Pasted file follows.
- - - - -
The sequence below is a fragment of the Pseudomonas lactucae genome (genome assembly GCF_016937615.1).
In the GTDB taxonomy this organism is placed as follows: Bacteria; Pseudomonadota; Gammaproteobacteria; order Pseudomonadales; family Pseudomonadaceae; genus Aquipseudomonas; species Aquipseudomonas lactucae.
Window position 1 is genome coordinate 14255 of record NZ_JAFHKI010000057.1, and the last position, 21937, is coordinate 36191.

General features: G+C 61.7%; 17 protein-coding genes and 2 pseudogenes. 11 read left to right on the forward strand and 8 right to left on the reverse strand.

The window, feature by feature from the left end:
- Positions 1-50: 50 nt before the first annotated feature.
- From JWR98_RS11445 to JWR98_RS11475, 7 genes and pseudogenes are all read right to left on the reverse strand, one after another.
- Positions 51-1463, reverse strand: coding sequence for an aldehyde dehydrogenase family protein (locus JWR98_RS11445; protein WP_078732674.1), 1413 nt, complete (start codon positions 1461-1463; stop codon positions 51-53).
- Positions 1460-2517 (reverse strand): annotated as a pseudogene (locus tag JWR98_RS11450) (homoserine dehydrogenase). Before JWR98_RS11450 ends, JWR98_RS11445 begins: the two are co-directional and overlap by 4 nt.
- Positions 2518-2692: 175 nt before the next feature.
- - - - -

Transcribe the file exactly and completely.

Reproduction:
The sequence below is a fragment of the Pseudomonas lactucae genome (genome assembly GCF_016937615.1).
In the GTDB taxonomy this organism is placed as follows: Bacteria; Pseudomonadota; Gammaproteobacteria; order Pseudomonadales; family Pseudomonadaceae; genus Aquipseudomonas; species Aquipseudomonas lactucae.
Window position 1 is genome coordinate 14255 of record NZ_JAFHKI010000057.1, and the last position, 21937, is coordinate 36191.

General features: G+C 61.7%; 17 protein-coding genes and 2 pseudogenes. 11 read left to right on the forward strand and 8 right to left on the reverse strand.

The window, feature by feature from the left end:
- Positions 1-50: 50 nt before the first annotated feature.
- From JWR98_RS11445 to JWR98_RS11475, 7 genes and pseudogenes are all read right to left on the reverse strand, one after another.
- Positions 51-1463, reverse strand: coding sequence for an aldehyde dehydrogenase family protein (locus JWR98_RS11445; protein WP_078732674.1), 1413 nt, complete (start codon positions 1461-1463; stop codon positions 51-53).
- Positions 1460-2517 (reverse strand): annotated as a pseudogene (locus tag JWR98_RS11450) (homoserine dehydrogenase). Before JWR98_RS11450 ends, JWR98_RS11445 begins: the two are co-directional and overlap by 4 nt.
- Positions 2518-2692: 175 nt before the next feature.